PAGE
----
Assad says will live and die in Syria

Thu Nov 8, 2012 2:33pm EST
 

By Rania El Gamal and Andrew Hammond

DOHA (Reuters) - President Bashar al-Assad said he would "live and die" in Syria and warned that any Western invasion to topple him would have catastrophic consequences for the Middle East and beyond.

Assad's defiant remarks coincided with a landmark meeting in Qatar on Thursday of Syria's fractious opposition to hammer out an agreement on a new umbrella body uniting rebel groups inside and outside Syria, amid growing international pressure to put their house in order and prepare for a post-Assad transition.

The Syrian leader, battling a 19-month old uprising against his rule, appeared to reject an idea floated by British Prime Minister David Cameron on Tuesday that a safe exit and foreign exile for the London-educated Assad could end the civil war.

"I am not a puppet. I was not made by the West to go to the West or to any other country," he told Russia Today television in an interview to be broadcast on Friday. "I am Syrian; I was made in Syria. I have to live in Syria and die in Syria."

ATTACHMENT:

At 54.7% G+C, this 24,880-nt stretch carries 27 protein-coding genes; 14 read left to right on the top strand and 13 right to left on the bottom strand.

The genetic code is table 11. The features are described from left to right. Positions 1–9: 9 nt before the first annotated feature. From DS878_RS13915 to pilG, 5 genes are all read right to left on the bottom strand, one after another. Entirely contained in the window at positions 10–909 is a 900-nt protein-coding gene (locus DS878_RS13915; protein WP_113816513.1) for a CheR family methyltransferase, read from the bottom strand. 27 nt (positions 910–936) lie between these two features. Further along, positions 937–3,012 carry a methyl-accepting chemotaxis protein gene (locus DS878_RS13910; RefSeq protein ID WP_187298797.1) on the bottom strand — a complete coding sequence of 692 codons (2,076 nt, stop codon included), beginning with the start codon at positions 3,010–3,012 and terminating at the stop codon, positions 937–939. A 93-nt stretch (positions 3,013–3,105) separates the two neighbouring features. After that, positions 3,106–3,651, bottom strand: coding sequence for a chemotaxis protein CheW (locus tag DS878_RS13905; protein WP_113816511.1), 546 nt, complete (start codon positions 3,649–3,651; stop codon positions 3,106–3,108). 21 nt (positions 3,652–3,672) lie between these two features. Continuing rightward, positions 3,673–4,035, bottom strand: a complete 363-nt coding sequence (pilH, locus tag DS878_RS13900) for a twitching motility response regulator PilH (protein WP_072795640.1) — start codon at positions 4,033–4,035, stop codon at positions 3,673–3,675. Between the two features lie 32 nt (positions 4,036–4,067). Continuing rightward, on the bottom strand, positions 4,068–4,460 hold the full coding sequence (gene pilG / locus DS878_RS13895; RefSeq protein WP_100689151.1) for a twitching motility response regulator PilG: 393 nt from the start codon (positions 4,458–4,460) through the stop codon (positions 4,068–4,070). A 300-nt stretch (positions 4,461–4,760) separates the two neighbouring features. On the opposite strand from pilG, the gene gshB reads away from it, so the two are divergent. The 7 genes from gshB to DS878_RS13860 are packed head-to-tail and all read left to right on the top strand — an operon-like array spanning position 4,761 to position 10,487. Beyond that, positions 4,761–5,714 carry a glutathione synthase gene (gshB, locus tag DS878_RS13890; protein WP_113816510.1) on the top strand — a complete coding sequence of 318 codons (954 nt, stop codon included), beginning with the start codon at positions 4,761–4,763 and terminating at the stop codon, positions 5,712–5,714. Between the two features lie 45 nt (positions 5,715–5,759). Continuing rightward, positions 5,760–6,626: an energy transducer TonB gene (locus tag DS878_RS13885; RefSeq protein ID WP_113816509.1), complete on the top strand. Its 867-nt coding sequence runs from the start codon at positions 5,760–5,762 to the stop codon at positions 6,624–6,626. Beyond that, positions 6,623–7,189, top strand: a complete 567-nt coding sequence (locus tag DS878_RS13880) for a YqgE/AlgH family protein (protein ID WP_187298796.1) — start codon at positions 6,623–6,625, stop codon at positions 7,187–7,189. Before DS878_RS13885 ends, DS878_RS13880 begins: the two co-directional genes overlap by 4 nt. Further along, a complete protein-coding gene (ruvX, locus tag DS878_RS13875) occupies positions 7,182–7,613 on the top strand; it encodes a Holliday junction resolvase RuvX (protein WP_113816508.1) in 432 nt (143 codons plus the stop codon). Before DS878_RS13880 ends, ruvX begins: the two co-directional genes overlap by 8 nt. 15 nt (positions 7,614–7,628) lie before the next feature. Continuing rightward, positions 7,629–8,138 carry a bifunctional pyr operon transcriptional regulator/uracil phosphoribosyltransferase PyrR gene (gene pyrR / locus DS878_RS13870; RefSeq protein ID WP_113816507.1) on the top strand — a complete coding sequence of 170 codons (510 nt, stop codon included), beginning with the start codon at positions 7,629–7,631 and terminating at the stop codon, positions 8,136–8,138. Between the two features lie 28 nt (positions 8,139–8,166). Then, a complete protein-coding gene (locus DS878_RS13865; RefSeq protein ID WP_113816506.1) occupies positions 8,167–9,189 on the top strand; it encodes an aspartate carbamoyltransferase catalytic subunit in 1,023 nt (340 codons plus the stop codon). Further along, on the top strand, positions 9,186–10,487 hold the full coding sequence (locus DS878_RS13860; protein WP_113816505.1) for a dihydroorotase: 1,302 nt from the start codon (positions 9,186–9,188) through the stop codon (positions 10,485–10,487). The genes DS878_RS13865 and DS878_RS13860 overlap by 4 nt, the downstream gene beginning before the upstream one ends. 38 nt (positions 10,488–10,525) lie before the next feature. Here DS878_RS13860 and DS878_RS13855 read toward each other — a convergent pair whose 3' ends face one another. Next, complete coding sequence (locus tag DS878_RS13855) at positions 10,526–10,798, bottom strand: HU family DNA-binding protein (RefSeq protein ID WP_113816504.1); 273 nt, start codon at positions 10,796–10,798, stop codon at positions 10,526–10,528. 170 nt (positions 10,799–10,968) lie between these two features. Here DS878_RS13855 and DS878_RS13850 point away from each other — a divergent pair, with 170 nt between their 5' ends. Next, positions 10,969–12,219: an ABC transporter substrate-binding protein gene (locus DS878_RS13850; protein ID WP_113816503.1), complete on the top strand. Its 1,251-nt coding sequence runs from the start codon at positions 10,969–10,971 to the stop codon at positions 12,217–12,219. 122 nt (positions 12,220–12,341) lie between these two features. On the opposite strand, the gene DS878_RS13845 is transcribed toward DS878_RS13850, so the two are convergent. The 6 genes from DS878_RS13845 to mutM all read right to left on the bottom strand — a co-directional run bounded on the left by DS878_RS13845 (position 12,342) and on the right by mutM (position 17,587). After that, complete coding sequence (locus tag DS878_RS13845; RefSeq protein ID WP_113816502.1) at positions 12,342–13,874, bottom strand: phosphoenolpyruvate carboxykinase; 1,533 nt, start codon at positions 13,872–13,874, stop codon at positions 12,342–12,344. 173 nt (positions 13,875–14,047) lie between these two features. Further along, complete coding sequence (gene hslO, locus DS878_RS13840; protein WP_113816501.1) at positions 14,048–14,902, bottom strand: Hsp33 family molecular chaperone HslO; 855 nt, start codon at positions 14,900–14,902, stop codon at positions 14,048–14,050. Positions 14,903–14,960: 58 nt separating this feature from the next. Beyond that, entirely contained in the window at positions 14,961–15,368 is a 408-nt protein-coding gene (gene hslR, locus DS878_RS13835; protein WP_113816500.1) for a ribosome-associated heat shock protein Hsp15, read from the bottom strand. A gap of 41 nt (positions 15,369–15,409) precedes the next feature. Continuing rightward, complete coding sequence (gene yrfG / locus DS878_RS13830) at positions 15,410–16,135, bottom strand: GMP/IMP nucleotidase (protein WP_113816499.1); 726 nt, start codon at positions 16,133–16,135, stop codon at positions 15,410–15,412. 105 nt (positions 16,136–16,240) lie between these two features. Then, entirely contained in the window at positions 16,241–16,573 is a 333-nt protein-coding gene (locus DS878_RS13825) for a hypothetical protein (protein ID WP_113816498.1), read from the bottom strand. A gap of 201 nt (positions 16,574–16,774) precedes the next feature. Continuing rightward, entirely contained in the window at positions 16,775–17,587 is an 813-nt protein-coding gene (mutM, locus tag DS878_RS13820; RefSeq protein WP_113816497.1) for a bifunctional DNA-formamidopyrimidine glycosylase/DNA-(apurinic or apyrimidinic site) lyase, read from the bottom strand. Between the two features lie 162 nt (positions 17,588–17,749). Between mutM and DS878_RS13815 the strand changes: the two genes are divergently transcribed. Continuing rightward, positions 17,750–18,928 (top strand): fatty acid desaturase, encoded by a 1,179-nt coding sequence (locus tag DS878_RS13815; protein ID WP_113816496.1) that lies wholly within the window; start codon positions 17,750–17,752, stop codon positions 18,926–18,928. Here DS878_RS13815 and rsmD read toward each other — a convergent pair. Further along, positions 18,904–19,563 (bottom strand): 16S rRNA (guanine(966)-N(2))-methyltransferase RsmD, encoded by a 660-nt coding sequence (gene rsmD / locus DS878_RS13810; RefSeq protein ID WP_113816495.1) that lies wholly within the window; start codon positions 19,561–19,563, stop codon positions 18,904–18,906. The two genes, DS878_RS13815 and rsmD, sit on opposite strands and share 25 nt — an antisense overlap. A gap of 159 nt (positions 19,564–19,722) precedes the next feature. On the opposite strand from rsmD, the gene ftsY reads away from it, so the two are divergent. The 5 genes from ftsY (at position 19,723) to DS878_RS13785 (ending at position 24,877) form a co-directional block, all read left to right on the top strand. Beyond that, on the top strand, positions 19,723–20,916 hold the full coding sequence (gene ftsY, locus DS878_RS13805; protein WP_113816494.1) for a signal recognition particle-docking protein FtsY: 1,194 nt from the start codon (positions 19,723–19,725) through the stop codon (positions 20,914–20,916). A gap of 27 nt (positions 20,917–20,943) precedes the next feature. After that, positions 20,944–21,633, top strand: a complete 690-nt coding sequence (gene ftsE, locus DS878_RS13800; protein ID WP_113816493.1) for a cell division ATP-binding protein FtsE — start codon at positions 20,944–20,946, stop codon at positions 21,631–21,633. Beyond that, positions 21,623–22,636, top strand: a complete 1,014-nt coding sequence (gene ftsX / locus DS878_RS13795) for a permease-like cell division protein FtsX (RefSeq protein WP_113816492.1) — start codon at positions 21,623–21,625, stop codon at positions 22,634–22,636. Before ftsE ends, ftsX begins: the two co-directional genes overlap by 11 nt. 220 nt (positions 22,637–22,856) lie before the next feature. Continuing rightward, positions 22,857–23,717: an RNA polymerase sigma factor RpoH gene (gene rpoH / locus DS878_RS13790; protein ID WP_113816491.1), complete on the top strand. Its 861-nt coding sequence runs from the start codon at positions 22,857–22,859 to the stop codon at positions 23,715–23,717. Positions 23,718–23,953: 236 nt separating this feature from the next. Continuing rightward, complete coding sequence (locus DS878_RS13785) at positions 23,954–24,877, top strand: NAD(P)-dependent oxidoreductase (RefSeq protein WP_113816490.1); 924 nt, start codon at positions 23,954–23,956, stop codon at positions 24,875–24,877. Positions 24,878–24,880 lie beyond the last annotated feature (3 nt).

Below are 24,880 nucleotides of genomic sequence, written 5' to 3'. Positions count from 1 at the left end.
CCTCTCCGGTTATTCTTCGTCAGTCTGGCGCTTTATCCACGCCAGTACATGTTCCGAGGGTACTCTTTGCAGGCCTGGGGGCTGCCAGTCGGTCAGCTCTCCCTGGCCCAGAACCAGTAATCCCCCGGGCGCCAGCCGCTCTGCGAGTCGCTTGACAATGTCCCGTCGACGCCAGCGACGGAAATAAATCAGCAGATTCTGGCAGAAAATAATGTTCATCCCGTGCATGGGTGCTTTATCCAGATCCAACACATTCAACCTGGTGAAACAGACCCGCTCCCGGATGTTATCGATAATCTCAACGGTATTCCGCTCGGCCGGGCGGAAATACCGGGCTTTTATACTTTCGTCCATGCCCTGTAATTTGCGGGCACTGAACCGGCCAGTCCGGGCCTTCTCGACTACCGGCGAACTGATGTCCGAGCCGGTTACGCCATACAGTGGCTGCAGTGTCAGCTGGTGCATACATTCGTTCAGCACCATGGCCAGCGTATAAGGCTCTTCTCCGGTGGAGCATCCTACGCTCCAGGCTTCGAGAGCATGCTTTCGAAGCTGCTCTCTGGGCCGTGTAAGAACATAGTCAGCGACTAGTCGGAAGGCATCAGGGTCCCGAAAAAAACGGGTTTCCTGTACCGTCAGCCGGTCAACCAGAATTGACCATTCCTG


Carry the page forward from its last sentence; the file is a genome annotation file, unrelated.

Russia Today's web site, which published a transcript of the interview conducted in English, showed footage of Assad speaking to journalists and walking down stairs outside a white villa. It was not clear when he had made his comments.

The United States and its allies want the Syrian leader out, but have held back from arming his opponents or enforcing a no-fly zone, let alone invading. Russia has stood by Assad.

The president said he doubted the West would risk the global cost of intervening in Syria, whose conflict has already added to instability in the Middle East and killed some 38,000 people.

"I think that the price of this invasion, if it happened, is going to be bigger than the whole world can afford ... It will have a domino effect that will affect the world from the Atlantic to the Pacific," the 47-year-old president said.   Continued...

 
Syria's President Bashar al-Assad answers journalists after a meeting at the Elysee Palace in Paris, December 9, 2010. REUTERS/Benoit Tessier